The Oceano Advisory Council voted against renovating the local airport’s campground at a recent meeting. One council member advocated for San Luis Obispo (SLO) County, California, to close the airport instead since the area is “land poor.”
Nearly 70-years-old, Oceano Airport was recently criticized because of a county-proposed campground renovation project. It split residents and leaders into two camps, one wanting to preserve a space for private and chartered flights and another questioning the general public’s accessibility to the airport.
At its May 12 meeting, the Oceano Advisory Council also seemed divided, but a 3-2 vote recommending against campground renovation prevailed, according to a report.
“We didn’t vote that we don’t want the renovations anymore, but we don’t want the airport anymore because we’re land poor,” Allene Villa, the advisory council’s chair, said.
The advisory council’s concerns regarding the renovation include worries about the negative impact of artificial areas on the environment, flooding, and runoff from the parking lot without proper drainage.
They are also concerned about the large parking lot that remains primarily unused, only active during airport community events.
“The basis for the decision is that these county-owned 60 acres, which comprise the Oceano Airport and campground, could be repurposed for greater benefit to the community. Oceano is a small disadvantaged community that lacks many fundamental basic needs such as sidewalks, affordable housing, adequate recreational area, businesses, etc. It also lacks large vacant lots in which to construct and accommodate these needs,” the advisory council’s recommendation to the county said.
“Currently, this airport serves a few privileged individuals with little economic or social benefits to the community at large. Repurposing this airport area would provide 60 acres to help construct affordable housing, businesses, and recreational areas our community needs. It is these facts that led the majority of the council to deny this project in its entirety.”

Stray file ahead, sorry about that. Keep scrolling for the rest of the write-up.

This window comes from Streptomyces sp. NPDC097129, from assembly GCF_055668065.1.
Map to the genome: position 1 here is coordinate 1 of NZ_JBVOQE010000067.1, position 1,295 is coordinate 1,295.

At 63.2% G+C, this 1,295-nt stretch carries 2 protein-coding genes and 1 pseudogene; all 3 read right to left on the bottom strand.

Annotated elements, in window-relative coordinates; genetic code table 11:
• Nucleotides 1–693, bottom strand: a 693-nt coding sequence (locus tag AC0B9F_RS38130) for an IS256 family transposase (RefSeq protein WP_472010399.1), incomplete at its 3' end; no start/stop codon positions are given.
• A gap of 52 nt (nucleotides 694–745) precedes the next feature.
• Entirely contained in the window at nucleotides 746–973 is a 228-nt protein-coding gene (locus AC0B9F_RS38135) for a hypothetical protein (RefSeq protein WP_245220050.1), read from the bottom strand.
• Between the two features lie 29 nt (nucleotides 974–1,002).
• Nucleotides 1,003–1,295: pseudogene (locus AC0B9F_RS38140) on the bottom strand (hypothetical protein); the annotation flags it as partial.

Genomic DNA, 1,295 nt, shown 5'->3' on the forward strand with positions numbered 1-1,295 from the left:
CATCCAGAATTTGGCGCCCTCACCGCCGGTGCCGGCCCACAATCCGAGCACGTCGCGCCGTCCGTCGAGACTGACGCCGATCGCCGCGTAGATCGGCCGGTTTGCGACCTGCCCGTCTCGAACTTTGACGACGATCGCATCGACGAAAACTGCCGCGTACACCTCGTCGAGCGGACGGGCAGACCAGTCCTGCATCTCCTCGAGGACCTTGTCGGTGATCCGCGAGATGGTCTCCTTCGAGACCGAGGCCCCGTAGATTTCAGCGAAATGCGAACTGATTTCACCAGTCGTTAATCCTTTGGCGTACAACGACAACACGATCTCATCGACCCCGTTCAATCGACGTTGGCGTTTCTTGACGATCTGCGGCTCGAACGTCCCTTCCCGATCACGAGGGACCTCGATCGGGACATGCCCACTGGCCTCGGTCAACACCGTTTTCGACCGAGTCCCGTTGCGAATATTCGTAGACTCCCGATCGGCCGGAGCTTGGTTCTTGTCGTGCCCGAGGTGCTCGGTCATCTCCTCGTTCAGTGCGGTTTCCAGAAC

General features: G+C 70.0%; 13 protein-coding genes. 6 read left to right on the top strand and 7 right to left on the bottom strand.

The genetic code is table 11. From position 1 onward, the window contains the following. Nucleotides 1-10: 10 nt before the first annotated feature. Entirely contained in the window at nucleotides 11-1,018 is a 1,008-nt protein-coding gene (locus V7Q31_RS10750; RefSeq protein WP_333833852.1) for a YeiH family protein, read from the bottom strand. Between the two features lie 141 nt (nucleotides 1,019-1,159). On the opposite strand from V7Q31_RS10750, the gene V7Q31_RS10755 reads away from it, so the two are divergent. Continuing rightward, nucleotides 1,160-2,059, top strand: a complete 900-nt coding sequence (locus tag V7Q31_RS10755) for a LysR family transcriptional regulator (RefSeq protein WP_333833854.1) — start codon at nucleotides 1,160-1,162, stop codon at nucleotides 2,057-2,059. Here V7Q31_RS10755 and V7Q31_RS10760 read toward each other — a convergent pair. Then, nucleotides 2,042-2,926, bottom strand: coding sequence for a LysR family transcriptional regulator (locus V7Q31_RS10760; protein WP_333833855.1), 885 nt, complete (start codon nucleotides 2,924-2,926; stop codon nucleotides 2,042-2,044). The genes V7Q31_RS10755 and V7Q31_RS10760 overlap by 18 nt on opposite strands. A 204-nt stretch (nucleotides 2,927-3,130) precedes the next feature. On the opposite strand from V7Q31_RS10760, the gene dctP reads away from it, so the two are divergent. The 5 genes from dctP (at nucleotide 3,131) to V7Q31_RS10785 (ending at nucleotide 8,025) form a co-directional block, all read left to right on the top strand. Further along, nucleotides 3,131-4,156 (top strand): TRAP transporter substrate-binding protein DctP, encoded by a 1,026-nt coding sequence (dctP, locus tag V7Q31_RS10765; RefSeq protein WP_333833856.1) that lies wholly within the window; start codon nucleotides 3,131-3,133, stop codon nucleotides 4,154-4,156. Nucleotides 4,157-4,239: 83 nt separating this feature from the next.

The lack of ASA-compliant facilities at the campground also stood out as a significant issue. Last May 12, Villa visited the campground with some council members, saying she found the scarce crammed and direly needed improvement.
“It does need to be updated. The bathrooms are not ADA-compliant; they look like they’re 30 to 40 years old. I didn’t see any ramps or bars. The parking lot needs to be redone,” she said.
Advisory Council Member-At-Large April Dury repeated Villa’s comments at the meeting. Along with council members Villa and Charles Varni, Dury voted against the campground renovation. She conversed with private pilots in the meeting that supported the renovation.
“You fly places … you get to write it off as a tax deduction. I get no benefit whatsoever from this airport,” Dury said at the meeting. “You guys have a vested interest when it comes to this local airport that our community members don’t get a benefit from … Oceano’s land poor, but clearly, you guys have demonstrated that we’re private plane-rich.”
Advisory Council Member Bonnie Ernst who voted in favor of campground renovation, said the restoration’s proposed budget is $1.8 million, which some council members found too expensive. She wanted to have the campground renovated, also suggesting some expansions.
“I walk past there a lot, and I just do not see the usage of it. I’m wondering if there’s any way to design the fencing so that the public can come in and be a part of it, especially for bicyclists?” she said at the meeting.
Villa said she wanted to see “a little bit of everything” if the airport was repurposed. She added that Oceano needs a recreational area, and the open space from the airport could result in a soccer field, barbecue zones, and regular campsites.
The SLO County Board of Supervisors has the final say in campground renovation and the airport’s future.
“I’m pretty sure it’s going to pass anyway because, in reality, Lynn Compton, who is still our supervisor, has been a strong supporter of the airport,” Villa said. “The supervisors are not supposed to be political, but they are, so they’re probably gonna go ahead with it.”
This article originally appeared on New Times SLO.